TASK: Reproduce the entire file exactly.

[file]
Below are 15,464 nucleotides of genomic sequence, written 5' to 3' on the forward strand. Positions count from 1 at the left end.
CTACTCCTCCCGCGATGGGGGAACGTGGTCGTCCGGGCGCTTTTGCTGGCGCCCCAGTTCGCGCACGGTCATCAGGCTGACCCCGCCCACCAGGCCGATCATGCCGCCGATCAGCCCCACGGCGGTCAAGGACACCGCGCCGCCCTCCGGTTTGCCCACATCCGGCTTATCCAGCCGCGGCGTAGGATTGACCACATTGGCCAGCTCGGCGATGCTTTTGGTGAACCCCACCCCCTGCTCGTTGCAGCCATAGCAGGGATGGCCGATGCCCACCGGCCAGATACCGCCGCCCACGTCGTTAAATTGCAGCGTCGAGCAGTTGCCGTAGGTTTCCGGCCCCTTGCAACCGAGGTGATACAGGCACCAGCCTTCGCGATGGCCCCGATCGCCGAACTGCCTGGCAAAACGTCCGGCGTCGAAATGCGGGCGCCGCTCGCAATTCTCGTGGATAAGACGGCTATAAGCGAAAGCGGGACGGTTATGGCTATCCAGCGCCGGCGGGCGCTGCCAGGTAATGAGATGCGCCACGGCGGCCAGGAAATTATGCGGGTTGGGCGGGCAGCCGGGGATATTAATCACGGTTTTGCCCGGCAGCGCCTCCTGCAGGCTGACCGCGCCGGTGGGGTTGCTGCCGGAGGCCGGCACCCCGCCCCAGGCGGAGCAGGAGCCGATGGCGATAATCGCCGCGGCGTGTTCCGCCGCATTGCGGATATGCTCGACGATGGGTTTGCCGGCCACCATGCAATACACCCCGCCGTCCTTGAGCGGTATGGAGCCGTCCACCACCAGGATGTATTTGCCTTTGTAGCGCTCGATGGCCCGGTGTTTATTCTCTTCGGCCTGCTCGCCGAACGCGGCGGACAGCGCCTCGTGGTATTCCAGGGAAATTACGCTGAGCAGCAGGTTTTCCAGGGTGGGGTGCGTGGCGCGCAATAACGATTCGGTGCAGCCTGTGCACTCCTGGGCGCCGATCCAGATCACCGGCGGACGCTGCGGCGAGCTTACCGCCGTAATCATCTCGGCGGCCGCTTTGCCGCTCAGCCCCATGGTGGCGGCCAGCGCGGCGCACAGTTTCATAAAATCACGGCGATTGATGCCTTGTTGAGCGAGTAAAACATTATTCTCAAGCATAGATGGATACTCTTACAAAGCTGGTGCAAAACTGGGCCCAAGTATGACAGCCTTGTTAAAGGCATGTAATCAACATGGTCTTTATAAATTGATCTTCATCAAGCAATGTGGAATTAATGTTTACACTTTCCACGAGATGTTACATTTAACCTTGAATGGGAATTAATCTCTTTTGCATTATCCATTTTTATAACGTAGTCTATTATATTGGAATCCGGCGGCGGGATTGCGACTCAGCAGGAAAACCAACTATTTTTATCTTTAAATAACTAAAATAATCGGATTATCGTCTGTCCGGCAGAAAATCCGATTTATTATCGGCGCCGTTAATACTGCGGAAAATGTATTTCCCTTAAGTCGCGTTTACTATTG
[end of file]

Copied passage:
Below are 15,464 nucleotides of genomic sequence, written 5' to 3' on the forward strand. Positions count from 1 at the left end.
CTACTCCTCCCGCGATGGGGGAACGTGGTCGTCCGGGCGCTTTTGCTGGCGCCCCAGTTCGCGCACGGTCATCAGGCTGACCCCGCCCACCAGGCCGATCATGCCGCCGATCAGCCCCACGGCGGTCAAGGACACCGCGCCGCCCTCCGGTTTGCCCACATCCGGCTTATCCAGCCGCGGCGTAGGATTGACCACATTGGCCAGCTCGGCGATGCTTTTGGTGAACCCCACCCCCTGCTCGTTGCAGCCATAGCAGGGATGGCCGATGCCCACCGGCCAGATACCGCCGCCCACGTCGTTAAATTGCAGCGTCGAGCAGTTGCCGTAGGTTTCCGGCCCCTTGCAACCGAGGTGATACAGGCACCAGCCTTCGCGATGGCCCCGATCGCCGAACTGCCTGGCAAAACGTCCGGCGTCGAAATGCGGGCGCCGCTCGCAATTCTCGTGGATAAGACGGCTATAAGCGAAAGCGGGACGGTTATGGCTATCCAGCGCCGGCGGGCGCTGCCAGGTAATGAGATGCGCCACGGCGGCCAGGAAATTATGCGGGTTGGGCGGGCAGCCGGGGATATTAATCACGGTTTTGCCCGGCAGCGCCTCCTGCAGGCTGACCGCGCCGGTGGGGTTGCTGCCGGAGGCCGGCACCCCGCCCCAGGCGGAGCAGGAGCCGATGGCGATAATCGCCGCGGCGTGTTCCGCCGCATTGCGGATATGCTCGACGATGGGTTTGCCGGCCACCATGCAATACACCCCGCCGTCCTTGAGCGGTATGGAGCCGTCCACCACCAGGATGTATTTGCCTTTGTAGCGCTCGATGGCCCGGTGTTTATTCTCTTCGGCCTGCTCGCCGAACGCGGCGGACAGCGCCTCGTGGTATTCCAGGGAAATTACGCTGAGCAGCAGGTTTTCCAGGGTGGGGTGCGTGGCGCGCAATAACGATTCGGTGCAGCCTGTGCACTCCTGGGCGCCGATCCAGATCACCGGCGGACGCTGCGGCGAGCTTACCGCCGTAATCATCTCGGCGGCCGCTTTGCCGCTCAGCCCCATGGTGGCGGCCAGCGCGGCGCACAGTTTCATAAAATCACGGCGATTGATGCCTTGTTGAGCGAGTAAAACATTATTCTCAAGCATAGATGGATACTCTTACAAAGCTGGTGCAAAACTGGGCCCAAGTATGACAGCCTTGTTAAAGGCATGTAATCAACATGGTCTTTATAAATTGATCTTCATCAAGCAATGTGGAATTAATGTTTACACTTTCCACGAGATGTTACATTTAACCTTGAATGGGAATTAATCTCTTTTGCATTATCCATTTTTATAACGTAGTCTATTATATTGGAATCCGGCGGCGGGATTGCGACTCAGCAGGAAAACCAACTATTTTTATCTTTAAATAACTAAAATAATCGGATTATCGTCTGTCCGGCAGAAAATCCGATTTATTATCGGCGCCGTTAATACTGCGGAAAATGTATTTCCCTTAAGTCGCGTTTACTATTG